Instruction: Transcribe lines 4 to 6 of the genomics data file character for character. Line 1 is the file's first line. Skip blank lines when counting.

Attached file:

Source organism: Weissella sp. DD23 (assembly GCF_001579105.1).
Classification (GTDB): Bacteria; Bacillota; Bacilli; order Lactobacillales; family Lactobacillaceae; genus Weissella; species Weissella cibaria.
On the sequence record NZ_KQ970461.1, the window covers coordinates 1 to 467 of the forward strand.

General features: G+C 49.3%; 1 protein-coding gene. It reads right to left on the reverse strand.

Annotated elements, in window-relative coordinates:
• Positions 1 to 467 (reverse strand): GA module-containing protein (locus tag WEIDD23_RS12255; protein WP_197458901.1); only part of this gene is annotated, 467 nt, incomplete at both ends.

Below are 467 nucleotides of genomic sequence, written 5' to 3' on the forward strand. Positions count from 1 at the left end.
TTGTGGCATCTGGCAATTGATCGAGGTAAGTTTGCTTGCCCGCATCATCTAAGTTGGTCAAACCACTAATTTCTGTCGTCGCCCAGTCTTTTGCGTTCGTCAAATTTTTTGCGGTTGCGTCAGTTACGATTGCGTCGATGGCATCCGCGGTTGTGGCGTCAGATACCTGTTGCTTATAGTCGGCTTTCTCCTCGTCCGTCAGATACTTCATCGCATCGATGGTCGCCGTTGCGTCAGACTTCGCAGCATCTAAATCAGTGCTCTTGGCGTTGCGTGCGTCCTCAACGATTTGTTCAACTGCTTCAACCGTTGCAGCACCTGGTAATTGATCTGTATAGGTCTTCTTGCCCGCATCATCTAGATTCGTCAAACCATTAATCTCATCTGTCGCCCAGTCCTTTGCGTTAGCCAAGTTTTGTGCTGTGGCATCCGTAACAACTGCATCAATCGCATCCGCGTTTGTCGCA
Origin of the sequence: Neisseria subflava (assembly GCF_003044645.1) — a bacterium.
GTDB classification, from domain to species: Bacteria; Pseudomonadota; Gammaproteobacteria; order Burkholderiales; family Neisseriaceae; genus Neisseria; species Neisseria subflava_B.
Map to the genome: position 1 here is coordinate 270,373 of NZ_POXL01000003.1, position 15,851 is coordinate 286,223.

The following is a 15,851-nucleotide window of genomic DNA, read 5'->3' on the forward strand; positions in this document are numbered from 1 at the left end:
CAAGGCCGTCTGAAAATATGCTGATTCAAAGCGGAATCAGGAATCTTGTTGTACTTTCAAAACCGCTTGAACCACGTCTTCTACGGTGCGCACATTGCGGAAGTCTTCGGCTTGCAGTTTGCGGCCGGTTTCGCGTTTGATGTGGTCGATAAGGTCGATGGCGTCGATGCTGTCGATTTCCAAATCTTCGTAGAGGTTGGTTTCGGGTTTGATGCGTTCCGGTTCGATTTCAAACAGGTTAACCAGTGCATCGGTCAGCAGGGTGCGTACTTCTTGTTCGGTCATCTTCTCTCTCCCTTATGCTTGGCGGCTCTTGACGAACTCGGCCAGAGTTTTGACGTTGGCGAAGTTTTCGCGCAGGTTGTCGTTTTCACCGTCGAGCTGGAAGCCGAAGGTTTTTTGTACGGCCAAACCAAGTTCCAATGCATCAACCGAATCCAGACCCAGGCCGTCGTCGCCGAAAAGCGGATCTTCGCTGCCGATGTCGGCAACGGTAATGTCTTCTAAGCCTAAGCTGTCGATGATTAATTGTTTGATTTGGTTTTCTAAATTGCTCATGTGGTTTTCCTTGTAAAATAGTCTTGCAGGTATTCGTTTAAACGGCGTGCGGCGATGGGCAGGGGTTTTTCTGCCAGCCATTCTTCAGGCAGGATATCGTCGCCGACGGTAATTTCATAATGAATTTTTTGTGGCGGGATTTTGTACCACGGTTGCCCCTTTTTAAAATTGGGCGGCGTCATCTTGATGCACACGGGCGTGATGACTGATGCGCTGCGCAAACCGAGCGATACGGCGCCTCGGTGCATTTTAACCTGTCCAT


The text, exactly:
General features: G+C 49.3%; 1 protein-coding gene. It reads right to left on the reverse strand.

Annotated elements, in window-relative coordinates:
• Positions 1 to 467 (reverse strand): GA module-containing protein (locus tag WEIDD23_RS12255; protein WP_197458901.1); only part of this gene is annotated, 467 nt, incomplete at both ends.